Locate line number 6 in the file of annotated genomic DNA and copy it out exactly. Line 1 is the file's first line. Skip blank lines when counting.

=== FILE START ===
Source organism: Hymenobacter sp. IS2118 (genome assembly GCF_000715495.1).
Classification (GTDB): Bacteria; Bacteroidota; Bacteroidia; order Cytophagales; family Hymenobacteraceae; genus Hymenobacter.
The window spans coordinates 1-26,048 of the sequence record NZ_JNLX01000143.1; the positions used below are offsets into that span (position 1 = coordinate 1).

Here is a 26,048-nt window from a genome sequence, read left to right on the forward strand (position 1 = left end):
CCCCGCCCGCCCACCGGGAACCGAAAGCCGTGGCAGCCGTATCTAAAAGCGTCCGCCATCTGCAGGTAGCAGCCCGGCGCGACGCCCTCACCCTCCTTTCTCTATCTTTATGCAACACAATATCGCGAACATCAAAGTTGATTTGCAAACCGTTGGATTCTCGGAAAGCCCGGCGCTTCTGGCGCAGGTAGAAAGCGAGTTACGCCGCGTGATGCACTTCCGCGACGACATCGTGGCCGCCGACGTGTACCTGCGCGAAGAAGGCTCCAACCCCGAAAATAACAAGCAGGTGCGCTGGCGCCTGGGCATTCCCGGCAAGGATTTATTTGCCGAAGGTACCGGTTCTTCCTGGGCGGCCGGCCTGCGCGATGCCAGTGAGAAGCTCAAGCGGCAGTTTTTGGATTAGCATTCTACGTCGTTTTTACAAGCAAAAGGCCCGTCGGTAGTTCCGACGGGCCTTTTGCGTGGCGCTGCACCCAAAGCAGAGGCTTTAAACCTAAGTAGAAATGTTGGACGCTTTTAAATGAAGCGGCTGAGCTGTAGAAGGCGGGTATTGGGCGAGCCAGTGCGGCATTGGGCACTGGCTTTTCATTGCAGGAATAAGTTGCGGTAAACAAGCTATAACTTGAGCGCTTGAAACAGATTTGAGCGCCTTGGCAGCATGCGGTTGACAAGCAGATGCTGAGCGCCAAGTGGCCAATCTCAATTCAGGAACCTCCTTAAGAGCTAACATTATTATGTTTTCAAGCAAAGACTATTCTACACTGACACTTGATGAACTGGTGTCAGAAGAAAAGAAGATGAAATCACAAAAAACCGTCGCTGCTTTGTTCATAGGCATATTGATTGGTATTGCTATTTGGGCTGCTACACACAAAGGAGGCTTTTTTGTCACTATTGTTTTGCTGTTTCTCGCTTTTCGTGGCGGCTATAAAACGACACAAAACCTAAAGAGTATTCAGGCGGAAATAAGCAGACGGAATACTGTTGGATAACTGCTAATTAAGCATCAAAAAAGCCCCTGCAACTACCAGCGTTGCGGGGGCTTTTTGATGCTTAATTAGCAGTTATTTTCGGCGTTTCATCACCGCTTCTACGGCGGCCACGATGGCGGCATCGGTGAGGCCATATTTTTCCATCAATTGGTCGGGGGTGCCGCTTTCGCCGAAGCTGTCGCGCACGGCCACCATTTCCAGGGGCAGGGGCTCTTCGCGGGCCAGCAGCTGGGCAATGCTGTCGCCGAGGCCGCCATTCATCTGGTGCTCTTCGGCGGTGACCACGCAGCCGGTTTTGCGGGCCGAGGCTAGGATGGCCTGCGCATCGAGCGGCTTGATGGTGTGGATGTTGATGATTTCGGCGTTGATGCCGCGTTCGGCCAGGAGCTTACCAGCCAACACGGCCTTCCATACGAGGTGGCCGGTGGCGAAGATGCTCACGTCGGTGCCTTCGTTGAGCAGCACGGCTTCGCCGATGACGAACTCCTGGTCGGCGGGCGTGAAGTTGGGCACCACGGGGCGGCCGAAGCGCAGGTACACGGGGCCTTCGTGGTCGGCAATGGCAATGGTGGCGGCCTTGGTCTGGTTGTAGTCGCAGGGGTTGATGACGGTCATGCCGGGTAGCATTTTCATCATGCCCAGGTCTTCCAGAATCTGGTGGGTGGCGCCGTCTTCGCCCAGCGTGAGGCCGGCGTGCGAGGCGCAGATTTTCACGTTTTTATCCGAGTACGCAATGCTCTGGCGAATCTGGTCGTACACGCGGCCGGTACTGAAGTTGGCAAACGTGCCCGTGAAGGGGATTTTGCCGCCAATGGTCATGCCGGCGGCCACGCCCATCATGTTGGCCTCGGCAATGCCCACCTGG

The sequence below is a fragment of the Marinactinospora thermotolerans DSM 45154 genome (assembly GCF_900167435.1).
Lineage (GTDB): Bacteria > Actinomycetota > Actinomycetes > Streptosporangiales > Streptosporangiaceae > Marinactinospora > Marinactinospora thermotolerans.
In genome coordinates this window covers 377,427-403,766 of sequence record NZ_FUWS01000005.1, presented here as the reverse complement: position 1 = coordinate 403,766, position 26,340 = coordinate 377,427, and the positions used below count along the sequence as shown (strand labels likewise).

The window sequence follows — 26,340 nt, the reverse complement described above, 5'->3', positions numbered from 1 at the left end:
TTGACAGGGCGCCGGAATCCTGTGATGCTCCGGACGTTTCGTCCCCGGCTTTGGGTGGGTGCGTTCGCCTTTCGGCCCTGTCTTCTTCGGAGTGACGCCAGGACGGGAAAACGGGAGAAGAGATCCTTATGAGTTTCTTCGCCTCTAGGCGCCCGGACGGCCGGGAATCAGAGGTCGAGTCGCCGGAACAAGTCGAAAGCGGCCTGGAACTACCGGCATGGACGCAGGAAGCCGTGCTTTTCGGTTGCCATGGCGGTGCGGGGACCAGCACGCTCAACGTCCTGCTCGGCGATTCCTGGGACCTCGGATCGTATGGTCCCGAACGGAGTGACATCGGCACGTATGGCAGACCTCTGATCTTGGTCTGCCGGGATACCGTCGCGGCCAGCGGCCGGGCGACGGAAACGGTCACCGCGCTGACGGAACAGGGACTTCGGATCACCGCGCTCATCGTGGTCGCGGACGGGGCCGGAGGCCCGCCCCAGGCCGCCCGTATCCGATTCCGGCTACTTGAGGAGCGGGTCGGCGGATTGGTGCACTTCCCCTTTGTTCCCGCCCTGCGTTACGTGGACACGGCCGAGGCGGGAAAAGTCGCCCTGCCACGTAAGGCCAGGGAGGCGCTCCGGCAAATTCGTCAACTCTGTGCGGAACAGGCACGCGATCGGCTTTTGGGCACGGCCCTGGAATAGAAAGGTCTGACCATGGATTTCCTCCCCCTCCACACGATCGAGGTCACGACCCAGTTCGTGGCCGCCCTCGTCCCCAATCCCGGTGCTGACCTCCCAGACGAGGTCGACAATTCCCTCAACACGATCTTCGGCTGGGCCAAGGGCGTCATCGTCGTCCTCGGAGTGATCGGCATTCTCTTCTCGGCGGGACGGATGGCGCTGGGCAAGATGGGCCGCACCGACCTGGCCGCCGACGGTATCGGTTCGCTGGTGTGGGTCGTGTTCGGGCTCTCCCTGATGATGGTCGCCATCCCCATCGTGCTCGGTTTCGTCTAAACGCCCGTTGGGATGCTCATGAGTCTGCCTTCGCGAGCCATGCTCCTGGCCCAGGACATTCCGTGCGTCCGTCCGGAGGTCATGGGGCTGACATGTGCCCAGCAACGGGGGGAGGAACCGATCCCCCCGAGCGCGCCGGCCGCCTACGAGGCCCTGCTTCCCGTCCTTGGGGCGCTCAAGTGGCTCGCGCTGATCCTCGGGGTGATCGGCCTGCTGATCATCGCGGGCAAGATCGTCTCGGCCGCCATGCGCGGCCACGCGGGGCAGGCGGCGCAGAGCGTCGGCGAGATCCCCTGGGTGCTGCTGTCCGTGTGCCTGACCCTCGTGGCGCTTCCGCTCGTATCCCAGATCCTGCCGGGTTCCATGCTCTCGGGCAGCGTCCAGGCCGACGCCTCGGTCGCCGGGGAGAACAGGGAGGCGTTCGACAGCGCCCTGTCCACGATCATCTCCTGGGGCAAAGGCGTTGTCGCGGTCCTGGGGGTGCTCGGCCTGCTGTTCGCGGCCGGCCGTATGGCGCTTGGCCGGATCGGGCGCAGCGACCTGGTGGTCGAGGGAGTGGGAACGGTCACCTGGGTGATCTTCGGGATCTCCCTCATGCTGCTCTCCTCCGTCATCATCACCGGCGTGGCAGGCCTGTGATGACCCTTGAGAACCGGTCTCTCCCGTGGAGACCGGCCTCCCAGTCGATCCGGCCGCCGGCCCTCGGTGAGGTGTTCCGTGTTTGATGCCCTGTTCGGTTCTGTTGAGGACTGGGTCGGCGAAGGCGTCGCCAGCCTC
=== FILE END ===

The sequence below is a fragment of the Marinactinospora thermotolerans DSM 45154 genome (assembly GCF_900167435.1).